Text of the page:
The appalling spectacle of Windrush generation immigrants being hounded and deported should help to dispel two great myths about politics.
Myth one is that racism is confined to the “white working class”. Of course, some of these have backward attitudes which they express crudely. But equally, very many or more have lived happily with and alongside Windrushers. The harassment of them has been authorized by nice posh people who probably wouldn’t dream of using “politically incorrect” language.
Racism is not just about words. It’s about actions. In particular, it’s about the actions of those in power. As I complained months ago, we hear too much about the racism of the white working class and too little about that of the ruling class.
Only a few days ago the BBC and other right-wing media were hyperventilating about the (yes, disgraceful) anti-semitism of a few idiots. They were doing so whilst ignoring a more harmful form of racism being conducted by those in office.
Myth two is the myth of perfectibility – the idea that it’s possible to conduct a perfect policy with no ill-effects.
It is the case that most voters want immigration controls. As with Brexit, Theresa May interpreted this as meaning that they wanted a harsh and extreme version thereof. Hence her creation of a “hostile environment” for migrants: Ian Dunt and Stephen Bush are right to note that the deportations of Windrushers are the natural effect of this.
But this is not what voters wanted. They don’t want Windrushers expelled, just as they don’t want cuts in the numbers of foreign students. When voters want immigration controls, they are thinking of unskilled migrants and criminals, not French doctors, Chinese students or elderly Brits.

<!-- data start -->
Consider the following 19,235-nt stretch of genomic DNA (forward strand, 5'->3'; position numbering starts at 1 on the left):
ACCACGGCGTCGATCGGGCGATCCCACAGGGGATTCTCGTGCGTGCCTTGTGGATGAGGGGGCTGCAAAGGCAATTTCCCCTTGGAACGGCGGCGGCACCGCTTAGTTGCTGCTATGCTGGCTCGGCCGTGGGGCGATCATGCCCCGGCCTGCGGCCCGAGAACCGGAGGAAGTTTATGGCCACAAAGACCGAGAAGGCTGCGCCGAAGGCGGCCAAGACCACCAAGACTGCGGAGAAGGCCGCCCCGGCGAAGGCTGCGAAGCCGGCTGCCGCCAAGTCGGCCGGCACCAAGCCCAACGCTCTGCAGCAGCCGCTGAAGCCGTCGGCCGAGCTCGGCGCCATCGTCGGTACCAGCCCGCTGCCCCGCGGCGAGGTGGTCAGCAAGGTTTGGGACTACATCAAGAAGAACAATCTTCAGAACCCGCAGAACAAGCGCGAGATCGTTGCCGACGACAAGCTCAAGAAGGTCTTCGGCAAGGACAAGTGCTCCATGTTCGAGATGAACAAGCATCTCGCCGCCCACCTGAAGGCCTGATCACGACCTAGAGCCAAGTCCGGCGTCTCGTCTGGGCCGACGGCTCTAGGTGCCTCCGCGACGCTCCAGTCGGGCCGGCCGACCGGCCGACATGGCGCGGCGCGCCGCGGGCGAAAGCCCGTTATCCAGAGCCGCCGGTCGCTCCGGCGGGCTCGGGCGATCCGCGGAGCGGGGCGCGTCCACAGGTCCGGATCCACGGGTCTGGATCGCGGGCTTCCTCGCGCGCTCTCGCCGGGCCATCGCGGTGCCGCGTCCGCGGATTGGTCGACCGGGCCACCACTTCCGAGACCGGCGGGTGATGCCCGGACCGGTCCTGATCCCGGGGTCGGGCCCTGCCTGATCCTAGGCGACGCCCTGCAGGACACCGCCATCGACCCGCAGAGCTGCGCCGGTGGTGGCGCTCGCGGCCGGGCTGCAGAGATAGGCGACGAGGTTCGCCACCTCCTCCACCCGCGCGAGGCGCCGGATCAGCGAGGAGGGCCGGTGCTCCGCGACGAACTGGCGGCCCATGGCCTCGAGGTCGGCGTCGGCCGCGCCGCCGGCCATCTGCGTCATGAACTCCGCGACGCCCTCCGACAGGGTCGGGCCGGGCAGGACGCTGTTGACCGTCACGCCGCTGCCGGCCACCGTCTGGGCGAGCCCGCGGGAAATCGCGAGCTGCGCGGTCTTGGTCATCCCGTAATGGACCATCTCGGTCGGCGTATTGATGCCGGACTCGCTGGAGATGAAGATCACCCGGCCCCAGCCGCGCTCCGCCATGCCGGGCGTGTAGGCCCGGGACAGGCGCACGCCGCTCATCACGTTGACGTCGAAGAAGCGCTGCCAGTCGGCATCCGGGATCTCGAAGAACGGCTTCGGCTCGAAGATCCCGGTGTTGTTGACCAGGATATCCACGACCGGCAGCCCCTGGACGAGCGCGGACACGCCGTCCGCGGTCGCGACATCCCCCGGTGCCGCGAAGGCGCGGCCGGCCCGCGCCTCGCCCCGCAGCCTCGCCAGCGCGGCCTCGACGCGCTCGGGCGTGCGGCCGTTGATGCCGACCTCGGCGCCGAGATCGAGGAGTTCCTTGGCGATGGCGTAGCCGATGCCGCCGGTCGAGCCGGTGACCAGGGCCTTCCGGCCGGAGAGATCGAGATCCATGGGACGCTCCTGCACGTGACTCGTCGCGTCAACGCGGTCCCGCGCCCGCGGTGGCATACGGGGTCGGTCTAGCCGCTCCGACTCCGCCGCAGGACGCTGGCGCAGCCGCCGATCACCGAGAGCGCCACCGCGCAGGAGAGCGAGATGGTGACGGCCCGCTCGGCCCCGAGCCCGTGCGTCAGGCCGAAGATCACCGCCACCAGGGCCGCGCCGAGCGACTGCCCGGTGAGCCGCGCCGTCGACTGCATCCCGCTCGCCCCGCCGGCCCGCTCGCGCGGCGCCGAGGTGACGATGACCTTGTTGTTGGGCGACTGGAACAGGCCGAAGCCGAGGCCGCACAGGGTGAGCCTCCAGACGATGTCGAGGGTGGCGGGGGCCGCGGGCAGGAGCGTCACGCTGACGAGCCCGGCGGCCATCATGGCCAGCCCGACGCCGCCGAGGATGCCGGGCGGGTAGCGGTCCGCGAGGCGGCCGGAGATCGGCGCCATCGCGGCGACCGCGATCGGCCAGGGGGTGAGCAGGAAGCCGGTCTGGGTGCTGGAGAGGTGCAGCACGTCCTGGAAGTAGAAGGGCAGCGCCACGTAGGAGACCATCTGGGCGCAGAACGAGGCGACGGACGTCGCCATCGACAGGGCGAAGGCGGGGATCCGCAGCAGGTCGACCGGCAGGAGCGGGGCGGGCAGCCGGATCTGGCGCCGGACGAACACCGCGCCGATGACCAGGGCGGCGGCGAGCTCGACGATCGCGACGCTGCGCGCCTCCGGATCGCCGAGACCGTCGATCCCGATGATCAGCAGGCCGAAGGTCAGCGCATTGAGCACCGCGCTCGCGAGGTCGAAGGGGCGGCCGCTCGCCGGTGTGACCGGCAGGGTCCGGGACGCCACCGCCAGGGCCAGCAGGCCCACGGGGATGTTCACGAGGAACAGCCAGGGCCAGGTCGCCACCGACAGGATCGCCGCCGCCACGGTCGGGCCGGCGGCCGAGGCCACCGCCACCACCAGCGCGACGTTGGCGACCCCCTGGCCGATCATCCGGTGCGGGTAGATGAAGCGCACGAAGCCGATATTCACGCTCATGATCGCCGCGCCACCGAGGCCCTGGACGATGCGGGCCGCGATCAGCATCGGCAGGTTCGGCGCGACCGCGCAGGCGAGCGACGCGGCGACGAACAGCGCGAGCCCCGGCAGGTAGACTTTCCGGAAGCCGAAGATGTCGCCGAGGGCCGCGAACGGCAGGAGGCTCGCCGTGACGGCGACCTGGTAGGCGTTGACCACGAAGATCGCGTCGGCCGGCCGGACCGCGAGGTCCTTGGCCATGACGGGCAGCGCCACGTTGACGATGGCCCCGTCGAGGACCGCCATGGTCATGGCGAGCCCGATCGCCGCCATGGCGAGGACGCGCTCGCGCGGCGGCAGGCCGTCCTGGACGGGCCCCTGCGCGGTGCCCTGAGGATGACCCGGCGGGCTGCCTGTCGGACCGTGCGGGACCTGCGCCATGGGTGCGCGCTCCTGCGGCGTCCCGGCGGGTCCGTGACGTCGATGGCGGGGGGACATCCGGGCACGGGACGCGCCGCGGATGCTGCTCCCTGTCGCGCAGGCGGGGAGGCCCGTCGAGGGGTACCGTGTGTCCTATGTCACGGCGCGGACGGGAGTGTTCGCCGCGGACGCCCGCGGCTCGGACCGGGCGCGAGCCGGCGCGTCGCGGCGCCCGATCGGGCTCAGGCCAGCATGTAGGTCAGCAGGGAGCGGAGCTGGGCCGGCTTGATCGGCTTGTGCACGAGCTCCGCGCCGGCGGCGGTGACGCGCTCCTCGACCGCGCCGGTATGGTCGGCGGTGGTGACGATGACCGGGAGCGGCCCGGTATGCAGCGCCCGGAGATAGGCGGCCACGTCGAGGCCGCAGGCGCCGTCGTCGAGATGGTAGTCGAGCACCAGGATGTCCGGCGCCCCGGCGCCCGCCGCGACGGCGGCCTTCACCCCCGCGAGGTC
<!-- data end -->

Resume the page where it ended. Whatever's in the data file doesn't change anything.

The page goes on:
Maybe in theory it’s possible to distinguish between “good” and “bad” migrants. And maybe some governments somewhere do have the ability to do so. But the UK does not have that ability. As Amber Rudd said, the Home Office “sometimes loses sight of the individual.” (She’ll be livid when she finds out who’s running the department).
In practice, then, perfect immigration controls are impossible. This means we have to choose which mistake we make. Do we have a “hostile environment” which will hurt decent people? Or do we have a more liberal regime which will bring in some people voters would rather exclude? I’d prefer the latter. As I wrote months ago:
if you give power to the state it’ll be misused, because the actually-existing state is a stupid bully. Just as “anti-terror” laws have been used to harass journalists and peaceful protestors, so immigration controls will hurt decent people. And for the same reason - because they are the softest targets.
The case for liberty is, in large part, that the state is not to be trusted with extensive powers.
It’s tempting to conclude with some bromide hoping that lessons will be learned. This, though, is too optimistic. Politicians and the media rarely learn deep lessons from evidence.